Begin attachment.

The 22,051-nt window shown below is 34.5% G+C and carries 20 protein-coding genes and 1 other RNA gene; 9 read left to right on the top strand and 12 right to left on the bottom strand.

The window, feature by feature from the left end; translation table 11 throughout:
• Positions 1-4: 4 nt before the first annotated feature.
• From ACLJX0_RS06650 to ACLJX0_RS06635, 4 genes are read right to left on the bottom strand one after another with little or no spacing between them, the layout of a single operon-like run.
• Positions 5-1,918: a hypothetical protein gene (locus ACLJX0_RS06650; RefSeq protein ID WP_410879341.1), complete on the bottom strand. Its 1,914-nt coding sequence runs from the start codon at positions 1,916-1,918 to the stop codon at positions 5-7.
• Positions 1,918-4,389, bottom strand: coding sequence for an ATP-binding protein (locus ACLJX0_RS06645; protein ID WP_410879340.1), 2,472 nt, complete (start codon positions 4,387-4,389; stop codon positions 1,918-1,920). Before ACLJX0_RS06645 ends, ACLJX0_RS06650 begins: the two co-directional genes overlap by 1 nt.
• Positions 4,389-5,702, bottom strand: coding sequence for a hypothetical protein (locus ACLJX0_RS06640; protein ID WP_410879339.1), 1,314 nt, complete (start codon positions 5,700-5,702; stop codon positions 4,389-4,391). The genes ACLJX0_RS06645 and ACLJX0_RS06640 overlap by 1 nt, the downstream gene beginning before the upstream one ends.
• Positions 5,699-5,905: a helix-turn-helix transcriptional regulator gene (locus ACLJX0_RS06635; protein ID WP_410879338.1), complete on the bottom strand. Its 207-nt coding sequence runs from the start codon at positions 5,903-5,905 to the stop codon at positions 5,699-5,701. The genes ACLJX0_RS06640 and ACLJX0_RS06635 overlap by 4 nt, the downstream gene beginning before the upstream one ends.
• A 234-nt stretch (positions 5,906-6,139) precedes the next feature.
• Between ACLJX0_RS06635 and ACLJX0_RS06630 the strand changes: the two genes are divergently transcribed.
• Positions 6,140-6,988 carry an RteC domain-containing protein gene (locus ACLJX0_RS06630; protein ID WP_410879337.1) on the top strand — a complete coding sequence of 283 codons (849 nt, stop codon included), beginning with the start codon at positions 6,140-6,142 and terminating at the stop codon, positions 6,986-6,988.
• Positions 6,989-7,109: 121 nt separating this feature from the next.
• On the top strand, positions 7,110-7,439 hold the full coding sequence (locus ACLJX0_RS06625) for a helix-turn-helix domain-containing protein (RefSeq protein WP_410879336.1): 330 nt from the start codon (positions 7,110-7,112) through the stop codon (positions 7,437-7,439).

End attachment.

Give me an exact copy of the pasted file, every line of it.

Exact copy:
The 22,051-nt window shown below is 34.5% G+C and carries 20 protein-coding genes and 1 other RNA gene; 9 read left to right on the top strand and 12 right to left on the bottom strand.

The window, feature by feature from the left end; translation table 11 throughout:
• Positions 1-4: 4 nt before the first annotated feature.
• From ACLJX0_RS06650 to ACLJX0_RS06635, 4 genes are read right to left on the bottom strand one after another with little or no spacing between them, the layout of a single operon-like run.
• Positions 5-1,918: a hypothetical protein gene (locus ACLJX0_RS06650; RefSeq protein ID WP_410879341.1), complete on the bottom strand. Its 1,914-nt coding sequence runs from the start codon at positions 1,916-1,918 to the stop codon at positions 5-7.
• Positions 1,918-4,389, bottom strand: coding sequence for an ATP-binding protein (locus ACLJX0_RS06645; protein ID WP_410879340.1), 2,472 nt, complete (start codon positions 4,387-4,389; stop codon positions 1,918-1,920). Before ACLJX0_RS06645 ends, ACLJX0_RS06650 begins: the two co-directional genes overlap by 1 nt.
• Positions 4,389-5,702, bottom strand: coding sequence for a hypothetical protein (locus ACLJX0_RS06640; protein ID WP_410879339.1), 1,314 nt, complete (start codon positions 5,700-5,702; stop codon positions 4,389-4,391). The genes ACLJX0_RS06645 and ACLJX0_RS06640 overlap by 1 nt, the downstream gene beginning before the upstream one ends.
• Positions 5,699-5,905: a helix-turn-helix transcriptional regulator gene (locus ACLJX0_RS06635; protein ID WP_410879338.1), complete on the bottom strand. Its 207-nt coding sequence runs from the start codon at positions 5,903-5,905 to the stop codon at positions 5,699-5,701. The genes ACLJX0_RS06640 and ACLJX0_RS06635 overlap by 4 nt, the downstream gene beginning before the upstream one ends.
• A 234-nt stretch (positions 5,906-6,139) precedes the next feature.
• Between ACLJX0_RS06635 and ACLJX0_RS06630 the strand changes: the two genes are divergently transcribed.
• Positions 6,140-6,988 carry an RteC domain-containing protein gene (locus ACLJX0_RS06630; protein ID WP_410879337.1) on the top strand — a complete coding sequence of 283 codons (849 nt, stop codon included), beginning with the start codon at positions 6,140-6,142 and terminating at the stop codon, positions 6,986-6,988.
• Positions 6,989-7,109: 121 nt separating this feature from the next.
• On the top strand, positions 7,110-7,439 hold the full coding sequence (locus ACLJX0_RS06625) for a helix-turn-helix domain-containing protein (RefSeq protein WP_410879336.1): 330 nt from the start codon (positions 7,110-7,112) through the stop codon (positions 7,437-7,439).